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Hi folks, this is my first question for the group, so go easy on me :). After hearing about the "Occupy/Protest" class that Columbia University was recently considering (it's been shot down, thank goodness), I realized that my family has a big issue ahead in less than two years, when our eldest enters college. We've raised the kids to be very free-thinking, and it would be a disaster if they ended up at a highly-rated school that doesn't really promote rationality. Is there anything like a "list" of colleges that either don't have a bias against Objectivism or are open to it? I know about John Ellison's affiliation with UNC, and Tara Smith's affiliation with UT Austin, but that's about it. I'm sure that many of you with families have gone down this road already. Any insights or info. to share?

asked Jan 09 '12 at 20:40

Rational%20Mom's gravatar image

Rational Mom

edited Jan 05 '14 at 14:15

Greg%20Perkins's gravatar image

Greg Perkins ♦♦

I have no idea how good the school is, but Clemson University has an Institute for the study of Capitalism in which many free market and moral advocates of Capitalism--including Rand, I believe--are studied. It even seems Objectivist Scholar Andrew Bernstein has worked there. Good luck!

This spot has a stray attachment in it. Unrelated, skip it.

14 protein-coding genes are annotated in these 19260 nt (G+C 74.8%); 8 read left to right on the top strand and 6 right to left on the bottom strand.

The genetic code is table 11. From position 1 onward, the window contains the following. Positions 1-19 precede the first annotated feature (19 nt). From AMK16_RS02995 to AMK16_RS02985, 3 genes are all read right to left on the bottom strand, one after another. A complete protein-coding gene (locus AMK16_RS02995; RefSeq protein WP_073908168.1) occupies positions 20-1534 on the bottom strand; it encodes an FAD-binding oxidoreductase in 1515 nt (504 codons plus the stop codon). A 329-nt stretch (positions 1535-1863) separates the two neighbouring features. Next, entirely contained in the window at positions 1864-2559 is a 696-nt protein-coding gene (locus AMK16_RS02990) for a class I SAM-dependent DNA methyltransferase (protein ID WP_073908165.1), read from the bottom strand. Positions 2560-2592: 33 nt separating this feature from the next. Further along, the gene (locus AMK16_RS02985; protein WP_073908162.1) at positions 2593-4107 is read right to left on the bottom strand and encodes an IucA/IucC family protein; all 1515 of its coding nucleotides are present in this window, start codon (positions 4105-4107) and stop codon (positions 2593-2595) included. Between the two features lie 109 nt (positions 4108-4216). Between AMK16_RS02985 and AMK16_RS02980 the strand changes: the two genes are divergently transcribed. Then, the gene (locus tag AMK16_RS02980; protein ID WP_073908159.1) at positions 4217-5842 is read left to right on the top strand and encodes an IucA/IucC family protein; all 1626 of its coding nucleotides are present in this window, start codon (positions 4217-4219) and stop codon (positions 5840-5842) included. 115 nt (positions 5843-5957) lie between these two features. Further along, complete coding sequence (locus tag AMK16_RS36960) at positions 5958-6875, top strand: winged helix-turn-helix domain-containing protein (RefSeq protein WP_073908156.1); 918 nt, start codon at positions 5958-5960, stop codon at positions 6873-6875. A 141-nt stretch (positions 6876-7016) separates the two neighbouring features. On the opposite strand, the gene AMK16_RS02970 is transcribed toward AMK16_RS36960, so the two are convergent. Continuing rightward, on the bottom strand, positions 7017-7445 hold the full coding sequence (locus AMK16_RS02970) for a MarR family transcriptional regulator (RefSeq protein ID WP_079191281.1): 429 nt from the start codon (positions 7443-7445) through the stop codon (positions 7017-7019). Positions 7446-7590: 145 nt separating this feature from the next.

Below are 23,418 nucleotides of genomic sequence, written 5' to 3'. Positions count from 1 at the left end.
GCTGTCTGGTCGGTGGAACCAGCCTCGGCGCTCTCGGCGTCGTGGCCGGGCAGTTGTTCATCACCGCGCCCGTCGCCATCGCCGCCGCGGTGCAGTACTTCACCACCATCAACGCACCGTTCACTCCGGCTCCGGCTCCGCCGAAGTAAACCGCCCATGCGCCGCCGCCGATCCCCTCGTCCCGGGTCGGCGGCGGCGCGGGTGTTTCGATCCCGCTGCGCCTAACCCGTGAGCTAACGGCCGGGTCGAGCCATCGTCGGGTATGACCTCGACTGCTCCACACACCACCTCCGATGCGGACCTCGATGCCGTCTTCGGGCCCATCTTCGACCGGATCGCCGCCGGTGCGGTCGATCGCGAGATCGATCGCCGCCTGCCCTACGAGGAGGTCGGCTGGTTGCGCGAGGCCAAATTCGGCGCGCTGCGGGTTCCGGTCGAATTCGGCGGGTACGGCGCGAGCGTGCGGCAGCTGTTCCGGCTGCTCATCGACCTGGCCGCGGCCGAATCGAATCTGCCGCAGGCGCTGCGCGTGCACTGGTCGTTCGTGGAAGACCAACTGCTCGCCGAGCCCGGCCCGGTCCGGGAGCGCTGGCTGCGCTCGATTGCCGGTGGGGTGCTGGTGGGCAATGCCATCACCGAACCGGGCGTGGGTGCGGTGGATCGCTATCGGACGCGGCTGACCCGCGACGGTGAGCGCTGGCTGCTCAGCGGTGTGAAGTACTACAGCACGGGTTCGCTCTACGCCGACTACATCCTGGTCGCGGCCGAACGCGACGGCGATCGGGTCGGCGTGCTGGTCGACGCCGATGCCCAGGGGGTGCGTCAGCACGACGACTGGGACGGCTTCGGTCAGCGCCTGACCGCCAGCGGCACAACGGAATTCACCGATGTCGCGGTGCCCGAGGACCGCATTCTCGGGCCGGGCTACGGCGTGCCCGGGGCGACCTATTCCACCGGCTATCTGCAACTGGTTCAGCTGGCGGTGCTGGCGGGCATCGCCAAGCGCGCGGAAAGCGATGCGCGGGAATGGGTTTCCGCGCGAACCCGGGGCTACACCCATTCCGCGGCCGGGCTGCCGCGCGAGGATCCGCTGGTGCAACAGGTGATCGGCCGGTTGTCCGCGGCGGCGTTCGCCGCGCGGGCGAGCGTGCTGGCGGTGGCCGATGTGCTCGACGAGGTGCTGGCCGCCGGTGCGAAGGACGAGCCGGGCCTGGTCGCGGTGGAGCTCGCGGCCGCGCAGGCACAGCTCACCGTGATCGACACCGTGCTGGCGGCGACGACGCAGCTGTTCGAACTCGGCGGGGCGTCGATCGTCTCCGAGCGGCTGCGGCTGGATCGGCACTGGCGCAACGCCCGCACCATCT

(Jan 07 '14 at 13:51) Juan Diego dAnconia Juan%20Diego%20dAnconia's gravatar image

My answer is influenced very heavily by my personal experience. Since it turned out pretty well, in my opinion, I'll share it. For undergrad I went to a school in the midwest known for its engineering (which was my major). It was in the bible belt, so the general student population and culture was not friendly to reason or Objectivism. But there was a student Objectivist club, and that became my introduction and unofficial (but incredibly thorough and rewarding) program during my undergrad years. So two things I recommend you look for in a college: a strong technical school (engineering or science) and an active Objectivist student club. Having a strong technical school means you should have a decent population of students and professors who value logic, reason, and respect for an objective, knowable reality. Even if your kids aren't majoring in a technical field, that's important.

answered Jan 15 '12 at 15:53

QEDbyBrett's gravatar image

QEDbyBrett ♦

Thanks for the ideas! If you found a safe harbor in the Bible Belt, then I'm sure we can help our kids do the same. I would still love it if there was a list...guess I'll work on this as we go on our college visits next year!

(Jan 15 '12 at 22:29) Rational Mom Rational%20Mom's gravatar image

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Asked: Jan 09 '12 at 20:40

Seen: 2,452 times

Last updated: Jan 07 '14 at 13:53